We are suddenly having a crash course on Chechnya.  Chechnya is old news to Russians, though.   The Cossacks began to encroach on the Caucasus, the mountainous region southeast of Moscow, in between the Black and Caspian Seas, in the 18th century.  Catherine the Great invaded the region.  At the end of the 20th century, Russia was still fighting there.

            Pushkin wrote a verse fairy tale in 1833 titled “The Tale of the Dead Princess and the Seven Knights”, his version of Snow White and the Seven Dwarves.  He describes the daytime diversions of the knights:  the brothers would ride out to “Ply their sword in battle / And a Saracen unsaddle, / Headlong at a Tartar go, / Chop his head off at a blow, / Or give chase to a Circassian, / From the forest send him dashing”  (translation Michael Terletski).  They were doing battle with Chechens and their neighbors.

            Tolstoy’s short story of 1872, “The Prisoner of the Caucasus”, describes a young Russian officer’s captivity and eventual escape from his “Tartar” (Chechen) captors.   Sergei Bodrov develops and deepens this story in his powerful film, “Prisoner of the Mountains”, nominated for an Oscar in 1997.

            A Russian friend has given me an earful about Chechens, many of whom trade in Moscow.  She has nothing nice to say about them.  This is no surprise, given recent history.  In 2002, 130 hostages and the 40 Chechens who held them died in a police raid on a movie theater in Moscow.   Two years later, a rural school in Beslan was captured by Chechen terrorists who held 1,100 people; 330 of these, mostly children, died when troops stormed the school after two days.   To her, Chechens are hardly human.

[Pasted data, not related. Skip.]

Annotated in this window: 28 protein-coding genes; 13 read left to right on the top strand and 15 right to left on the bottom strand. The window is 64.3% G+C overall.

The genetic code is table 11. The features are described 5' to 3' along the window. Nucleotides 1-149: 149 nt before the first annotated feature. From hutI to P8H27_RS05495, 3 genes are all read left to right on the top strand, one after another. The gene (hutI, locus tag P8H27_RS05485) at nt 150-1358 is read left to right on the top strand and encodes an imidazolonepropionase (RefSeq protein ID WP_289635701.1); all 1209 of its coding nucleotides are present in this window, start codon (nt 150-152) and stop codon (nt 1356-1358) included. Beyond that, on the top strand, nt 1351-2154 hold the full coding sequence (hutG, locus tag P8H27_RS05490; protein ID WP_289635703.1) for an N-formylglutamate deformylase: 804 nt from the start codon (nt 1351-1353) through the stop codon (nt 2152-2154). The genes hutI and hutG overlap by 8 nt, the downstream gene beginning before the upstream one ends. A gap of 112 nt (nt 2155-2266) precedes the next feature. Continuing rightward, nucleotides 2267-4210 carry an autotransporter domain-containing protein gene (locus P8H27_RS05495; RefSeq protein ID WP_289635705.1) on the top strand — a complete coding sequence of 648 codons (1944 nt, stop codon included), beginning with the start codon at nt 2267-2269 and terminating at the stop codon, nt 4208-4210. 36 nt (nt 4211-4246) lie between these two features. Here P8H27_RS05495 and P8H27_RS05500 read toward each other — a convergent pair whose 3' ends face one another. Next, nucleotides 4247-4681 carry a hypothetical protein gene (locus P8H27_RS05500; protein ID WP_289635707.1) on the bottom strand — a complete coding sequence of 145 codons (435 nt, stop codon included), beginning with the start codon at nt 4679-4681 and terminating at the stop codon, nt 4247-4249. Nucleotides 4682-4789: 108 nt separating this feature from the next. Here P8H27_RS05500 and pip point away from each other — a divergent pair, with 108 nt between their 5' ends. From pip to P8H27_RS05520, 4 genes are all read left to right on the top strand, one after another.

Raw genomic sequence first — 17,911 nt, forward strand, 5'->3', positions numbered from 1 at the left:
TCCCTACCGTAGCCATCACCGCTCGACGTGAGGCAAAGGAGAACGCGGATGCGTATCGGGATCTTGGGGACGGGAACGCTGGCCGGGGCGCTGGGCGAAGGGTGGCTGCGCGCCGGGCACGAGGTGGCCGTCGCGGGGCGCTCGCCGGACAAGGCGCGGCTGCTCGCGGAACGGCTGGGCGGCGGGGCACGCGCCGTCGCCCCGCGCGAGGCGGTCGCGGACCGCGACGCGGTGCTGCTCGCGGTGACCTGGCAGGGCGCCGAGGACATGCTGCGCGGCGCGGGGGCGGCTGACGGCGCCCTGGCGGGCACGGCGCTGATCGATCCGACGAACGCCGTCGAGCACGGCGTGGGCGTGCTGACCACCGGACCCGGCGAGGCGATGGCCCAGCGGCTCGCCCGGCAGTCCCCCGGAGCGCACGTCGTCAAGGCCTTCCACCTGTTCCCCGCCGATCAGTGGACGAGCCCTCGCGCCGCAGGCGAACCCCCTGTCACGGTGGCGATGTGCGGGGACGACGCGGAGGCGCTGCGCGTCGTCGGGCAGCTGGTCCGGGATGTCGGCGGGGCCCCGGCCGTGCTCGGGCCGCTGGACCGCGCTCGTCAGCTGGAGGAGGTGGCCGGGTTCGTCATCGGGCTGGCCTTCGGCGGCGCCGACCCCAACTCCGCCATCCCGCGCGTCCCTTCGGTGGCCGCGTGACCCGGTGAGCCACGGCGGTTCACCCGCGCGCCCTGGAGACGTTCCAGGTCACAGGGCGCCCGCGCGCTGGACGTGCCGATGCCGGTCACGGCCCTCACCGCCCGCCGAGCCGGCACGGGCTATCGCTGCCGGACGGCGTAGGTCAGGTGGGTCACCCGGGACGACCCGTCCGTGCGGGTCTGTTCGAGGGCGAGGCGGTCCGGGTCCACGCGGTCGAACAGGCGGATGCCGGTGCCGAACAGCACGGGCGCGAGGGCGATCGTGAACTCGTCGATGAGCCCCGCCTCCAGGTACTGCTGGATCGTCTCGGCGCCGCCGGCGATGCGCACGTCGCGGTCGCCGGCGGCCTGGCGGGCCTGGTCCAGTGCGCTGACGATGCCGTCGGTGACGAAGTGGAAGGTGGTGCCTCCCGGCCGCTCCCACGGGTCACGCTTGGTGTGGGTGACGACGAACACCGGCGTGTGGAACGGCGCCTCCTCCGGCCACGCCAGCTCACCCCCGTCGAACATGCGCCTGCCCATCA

Her anger is understandable and necessary.  But the problem with identifying the “Other” as evil is that this justifies anything we do in the name of defeating evil.  It cannot be evil to kill those who are less than human.   This came home recently when I visited a private museum of historical photos of the Philippine revolt against Spanish colonial rule and then American occupation.

            I saw shocking photos from the early 1900s of American soldiers posing proudly above trenches filled with men, women and children whom they had just slaughtered in a village.   “Déjà vu all over again” – some of these soldiers had fought in the Indian wars, and in 1968 the scene was repeated in My Lai, Vietnam.

            “The present war is no bloodless, opera bouffe engagement; our men have been relentless, have killed to exterminate men, women, children, prisoners and captives, active insurgents and suspected people from lads of ten up, the idea prevailing that the Filipino as such was little better than dog.”  (Philadelphia Ledger, November, 1901).  A soldier from New York wrote:  “I am in my glory when I can sight my gun on some dark skin and pull the trigger.”

            Genocide, war crimes, acts of terrorism are possible only when we can reduce the other to less than human, when we no longer see “that of God” in the other.